The following text is largely excerpted from the article: Three-dimensional Volume Rendering of Spiral CT Data: Theory and Method. Calhoun PS, Kuszyk BS, David G. Heath DG, et al. (Radiographics. 1999;19:745-764.)
The rapid development of spiral (helical) computed tomography (CT) has resulted in exciting new applications for CT.
Three-dimensional images integrate a series of axial CT sections into a form that is often easier to interpret than the sections themselves and can be made to appear similar to other, more familiar images such as catheter angiograms. The most widely used 3D imaging techniques to date have been shaded surface display (SSD) and maximum intensity projection (MIP). Volume rendering has existed since the mid-1980s but has not been widely available commercially until recently. All 3D rendering techniques represent a 3D volume of data in one or more two-dimensional (2D) planes, conveying the spatial relationships inherent in the data with use of visual depth cues. To understand how these techniques work, it may be helpful to think of the volume of data as a cube floating within a computer monitor. The data are organized into a 3D matrix of volume elements (voxels). The screen of the computer monitor is a 2D surface composed of discrete picture elements (pixels). Presenting what is stored in memory (ie, floating within the monitor) on a 2D screen is a challenge, but it is the very problem that 3D reconstruction software has creatively solved. Each 3D rendering technique relies on mathematic formulas to determine for each pixel what portion of the data in memory should be displayed on the screen and how that portion should be weighted to best represent spatial relationships. Voxel selection is usually accomplished by projecting lines (rays) through the data set that correspond to the pixel matrix of the desired 2D image. Differences in the images produced with various 3D rendering techniques are the result of variations in how voxels are selected and weighted.
Shaded Surface Display
SSD, also known as surface rendering, was the first 3D rendering technique applied to medical data sets. Its early development in the 1970s was a logical extension of new computer graphics and image-processing techniques and innovations in data segmentation (ie, division of a volume into multiple areas or objects [primitives]) and display. Since that time, the medical and computing communities have worked together to develop new applications of and refinements to existing 3D imaging technologies.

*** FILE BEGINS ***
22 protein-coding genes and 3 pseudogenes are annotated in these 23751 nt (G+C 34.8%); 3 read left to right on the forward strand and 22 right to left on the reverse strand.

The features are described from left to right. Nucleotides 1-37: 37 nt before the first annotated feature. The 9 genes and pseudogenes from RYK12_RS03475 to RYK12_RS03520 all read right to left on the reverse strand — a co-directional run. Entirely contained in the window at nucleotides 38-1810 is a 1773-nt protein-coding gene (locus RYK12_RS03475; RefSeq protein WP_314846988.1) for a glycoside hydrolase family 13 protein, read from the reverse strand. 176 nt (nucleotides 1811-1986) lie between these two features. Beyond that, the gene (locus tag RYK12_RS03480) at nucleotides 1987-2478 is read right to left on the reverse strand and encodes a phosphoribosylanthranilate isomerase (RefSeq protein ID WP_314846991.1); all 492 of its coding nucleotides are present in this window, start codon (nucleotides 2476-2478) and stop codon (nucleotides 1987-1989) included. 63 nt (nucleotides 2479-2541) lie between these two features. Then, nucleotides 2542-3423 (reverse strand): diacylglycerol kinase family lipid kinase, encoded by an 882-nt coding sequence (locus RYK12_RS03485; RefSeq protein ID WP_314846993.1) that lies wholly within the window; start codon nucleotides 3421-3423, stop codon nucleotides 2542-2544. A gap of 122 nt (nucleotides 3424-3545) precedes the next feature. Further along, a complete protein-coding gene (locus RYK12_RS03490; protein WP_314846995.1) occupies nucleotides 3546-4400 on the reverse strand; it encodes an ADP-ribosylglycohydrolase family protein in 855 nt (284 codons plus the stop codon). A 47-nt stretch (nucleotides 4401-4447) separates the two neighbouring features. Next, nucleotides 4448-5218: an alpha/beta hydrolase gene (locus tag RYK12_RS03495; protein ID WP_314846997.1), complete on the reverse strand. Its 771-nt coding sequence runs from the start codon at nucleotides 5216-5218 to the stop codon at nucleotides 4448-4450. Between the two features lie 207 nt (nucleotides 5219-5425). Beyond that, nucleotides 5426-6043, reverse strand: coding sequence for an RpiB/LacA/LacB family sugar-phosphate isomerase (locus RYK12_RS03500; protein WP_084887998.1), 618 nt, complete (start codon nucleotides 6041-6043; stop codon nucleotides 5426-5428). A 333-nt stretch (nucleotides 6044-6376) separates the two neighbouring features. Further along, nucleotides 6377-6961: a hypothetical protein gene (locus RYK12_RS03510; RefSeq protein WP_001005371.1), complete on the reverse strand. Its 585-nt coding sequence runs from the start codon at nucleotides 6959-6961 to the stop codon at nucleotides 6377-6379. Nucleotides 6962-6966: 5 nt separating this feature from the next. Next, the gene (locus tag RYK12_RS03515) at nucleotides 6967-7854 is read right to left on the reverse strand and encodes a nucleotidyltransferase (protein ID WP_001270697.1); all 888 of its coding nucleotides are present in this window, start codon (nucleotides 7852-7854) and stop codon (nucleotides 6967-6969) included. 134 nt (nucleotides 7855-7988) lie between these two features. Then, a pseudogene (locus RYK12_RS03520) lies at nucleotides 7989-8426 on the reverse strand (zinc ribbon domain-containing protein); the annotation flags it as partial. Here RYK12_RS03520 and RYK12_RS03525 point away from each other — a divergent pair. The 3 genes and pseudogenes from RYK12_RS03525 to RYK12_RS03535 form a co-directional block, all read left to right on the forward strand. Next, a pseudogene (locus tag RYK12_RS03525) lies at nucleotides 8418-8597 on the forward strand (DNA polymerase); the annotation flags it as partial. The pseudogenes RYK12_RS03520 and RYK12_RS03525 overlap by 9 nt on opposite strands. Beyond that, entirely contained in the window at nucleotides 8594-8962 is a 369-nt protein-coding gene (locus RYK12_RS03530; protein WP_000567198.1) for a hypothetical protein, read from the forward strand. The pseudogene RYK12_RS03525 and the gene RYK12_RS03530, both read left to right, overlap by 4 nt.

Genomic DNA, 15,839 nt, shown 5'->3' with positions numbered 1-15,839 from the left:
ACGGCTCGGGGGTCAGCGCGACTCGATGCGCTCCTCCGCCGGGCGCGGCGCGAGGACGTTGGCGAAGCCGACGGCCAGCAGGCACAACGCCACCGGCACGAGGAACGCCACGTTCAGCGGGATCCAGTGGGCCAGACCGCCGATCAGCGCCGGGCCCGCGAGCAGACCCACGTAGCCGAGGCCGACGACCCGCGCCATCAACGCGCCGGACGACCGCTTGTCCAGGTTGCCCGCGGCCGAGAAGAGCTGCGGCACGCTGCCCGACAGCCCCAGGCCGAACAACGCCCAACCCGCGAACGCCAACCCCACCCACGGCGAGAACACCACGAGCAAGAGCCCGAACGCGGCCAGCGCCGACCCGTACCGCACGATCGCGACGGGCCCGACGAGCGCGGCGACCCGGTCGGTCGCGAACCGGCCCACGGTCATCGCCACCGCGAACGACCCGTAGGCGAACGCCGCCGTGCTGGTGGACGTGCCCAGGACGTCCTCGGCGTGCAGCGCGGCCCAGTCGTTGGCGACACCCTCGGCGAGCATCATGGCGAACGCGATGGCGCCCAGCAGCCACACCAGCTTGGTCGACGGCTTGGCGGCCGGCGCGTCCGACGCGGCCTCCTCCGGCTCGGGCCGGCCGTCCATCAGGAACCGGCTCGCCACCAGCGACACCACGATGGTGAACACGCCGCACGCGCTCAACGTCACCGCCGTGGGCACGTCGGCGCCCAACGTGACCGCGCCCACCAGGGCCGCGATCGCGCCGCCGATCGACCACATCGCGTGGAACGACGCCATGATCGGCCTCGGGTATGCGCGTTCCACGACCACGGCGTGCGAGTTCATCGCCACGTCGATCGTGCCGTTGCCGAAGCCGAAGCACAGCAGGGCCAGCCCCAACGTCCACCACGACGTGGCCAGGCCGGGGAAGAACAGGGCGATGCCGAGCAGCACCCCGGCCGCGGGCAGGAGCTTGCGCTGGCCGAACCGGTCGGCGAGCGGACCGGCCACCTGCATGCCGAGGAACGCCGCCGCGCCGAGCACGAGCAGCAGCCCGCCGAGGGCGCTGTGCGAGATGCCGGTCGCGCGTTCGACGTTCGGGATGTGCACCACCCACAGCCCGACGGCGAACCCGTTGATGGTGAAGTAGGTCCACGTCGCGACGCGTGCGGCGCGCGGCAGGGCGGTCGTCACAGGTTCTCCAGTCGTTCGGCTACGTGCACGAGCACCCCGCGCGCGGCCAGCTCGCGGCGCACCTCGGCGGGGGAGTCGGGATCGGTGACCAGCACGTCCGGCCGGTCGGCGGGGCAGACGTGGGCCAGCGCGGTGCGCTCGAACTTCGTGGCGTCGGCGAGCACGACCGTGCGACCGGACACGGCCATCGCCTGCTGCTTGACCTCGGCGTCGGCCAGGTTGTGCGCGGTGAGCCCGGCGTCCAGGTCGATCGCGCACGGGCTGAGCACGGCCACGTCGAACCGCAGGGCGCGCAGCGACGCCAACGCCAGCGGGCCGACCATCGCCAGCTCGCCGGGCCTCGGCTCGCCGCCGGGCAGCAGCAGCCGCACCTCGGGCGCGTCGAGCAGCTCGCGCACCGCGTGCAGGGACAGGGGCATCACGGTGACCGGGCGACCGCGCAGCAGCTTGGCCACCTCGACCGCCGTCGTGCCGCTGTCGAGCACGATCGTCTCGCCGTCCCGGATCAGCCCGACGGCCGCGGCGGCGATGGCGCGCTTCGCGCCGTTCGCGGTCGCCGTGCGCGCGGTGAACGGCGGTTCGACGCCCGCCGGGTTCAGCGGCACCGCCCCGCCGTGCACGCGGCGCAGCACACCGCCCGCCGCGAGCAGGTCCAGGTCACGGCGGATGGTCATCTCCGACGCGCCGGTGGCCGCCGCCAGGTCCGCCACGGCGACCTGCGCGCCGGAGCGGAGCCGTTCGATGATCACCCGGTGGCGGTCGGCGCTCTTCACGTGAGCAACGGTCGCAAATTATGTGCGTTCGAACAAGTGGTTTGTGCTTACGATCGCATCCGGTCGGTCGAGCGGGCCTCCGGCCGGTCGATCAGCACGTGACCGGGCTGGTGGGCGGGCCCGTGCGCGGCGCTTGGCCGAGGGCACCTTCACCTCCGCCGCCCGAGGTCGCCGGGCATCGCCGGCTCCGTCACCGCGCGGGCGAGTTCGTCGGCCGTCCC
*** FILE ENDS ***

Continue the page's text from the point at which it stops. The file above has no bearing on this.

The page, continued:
SSD is a process in which apparent surfaces are determined within the volume of data and an image representing the derived surfaces is displayed. Much of the research in this area has focused on how surfaces are determined. Results of this research have also been used effectively in volume rendering for automated segmentation. Simple thresholding is a commonly used technique designed to segment structures of interest for surface rendering. In this technique, each voxel intensity within the data set is determined to be within some user-specified range of attenuation values (eg, bone attenuation). The fidelity of the resulting images to actual anatomy depends in part on the value range selected. More advanced surface generation techniques such as "marching cubes" use simple thresholding to select voxels but also use voxel values to generate surfaces that are placed and oriented more accurately.
Surface contours are typically modeled as a number of overlapping polygons derived from the boundary of the selected region of interest. A virtual light source is computed for each polygon, and the object is displayed with the resulting surface shading. Multiple overlapping surfaces can be displayed on a single image with the additional implementation of partial opacities. Surface rendering is widely available in commercial CT image processing packages and is used clinically.